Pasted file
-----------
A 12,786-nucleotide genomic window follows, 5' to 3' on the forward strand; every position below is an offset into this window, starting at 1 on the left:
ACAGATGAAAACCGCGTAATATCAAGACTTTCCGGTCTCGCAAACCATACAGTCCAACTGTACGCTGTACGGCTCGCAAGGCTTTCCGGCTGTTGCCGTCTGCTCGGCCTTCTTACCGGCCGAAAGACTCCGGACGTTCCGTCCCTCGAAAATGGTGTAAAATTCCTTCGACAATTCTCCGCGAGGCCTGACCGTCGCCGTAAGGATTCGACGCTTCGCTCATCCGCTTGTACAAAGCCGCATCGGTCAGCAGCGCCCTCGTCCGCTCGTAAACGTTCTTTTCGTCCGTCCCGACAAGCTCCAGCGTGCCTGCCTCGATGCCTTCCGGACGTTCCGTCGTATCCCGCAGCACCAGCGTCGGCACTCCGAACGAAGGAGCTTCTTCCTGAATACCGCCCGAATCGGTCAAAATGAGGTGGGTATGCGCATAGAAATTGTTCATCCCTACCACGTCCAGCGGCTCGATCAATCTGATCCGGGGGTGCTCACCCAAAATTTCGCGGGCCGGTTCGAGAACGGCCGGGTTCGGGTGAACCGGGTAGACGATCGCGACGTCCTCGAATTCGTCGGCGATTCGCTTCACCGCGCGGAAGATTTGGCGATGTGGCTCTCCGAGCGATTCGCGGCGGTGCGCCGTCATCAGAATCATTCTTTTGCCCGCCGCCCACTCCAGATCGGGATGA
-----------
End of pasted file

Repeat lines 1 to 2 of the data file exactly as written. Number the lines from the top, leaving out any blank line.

A 12,786-nucleotide genomic window follows, 5' to 3' on the forward strand; every position below is an offset into this window, starting at 1 on the left:
ACAGATGAAAACCGCGTAATATCAAGACTTTCCGGTCTCGCAAACCATACAGTCCAACTGTACGCTGTACGGCTCGCAAGGCTTTCCGGCTGTTGCCGTCTGCTCGGCCTTCTTACCGGCCGAAAGACTCCGGACGTTCCGTCCCTCGAAAATGGTGTAAAATTCCTTCGACAATTCTCCGCGAGGCCTGACCGTCGCCGTAAGGATTCGACGCTTCGCTCATCCGCTTGTACAAAGCCGCATCGGTCAGCAGCGCCCTCGTCCGCTCGTAAACGTTCTTTTCGTCCGTCCCGACAAGCTCCAGCGTGCCTGCCTCGATGCCTTCCGGACGTTCCGTCGTATCCCGCAGCACCAGCGTCGGCACTCCGAACGAAGGAGCTTCTTCCTGAATACCGCCCGAATCGGTCAAAATGAGGTGGGTATGCGCATAGAAATTGTTCATCCCTACCACGTCCAGCGGCTCGATCAATCTGATCCGGGGGTGCTCACCCAAAATTTCGCGGGCCGGTTCGAGAACGGCCGGGTTCGGGTGAACCGGGTAGACGATCGCGACGTCCTCGAATTCGTCGGCGATTCGCTTCACCGCGCGGAAGATTTGGCGATGTGGCTCTCCGAGCGATTCGCGGCGGTGCGCCGTCATCAGAATCATTCTTTTGCCCGCCGCCCACTCCAGATCGGGATGA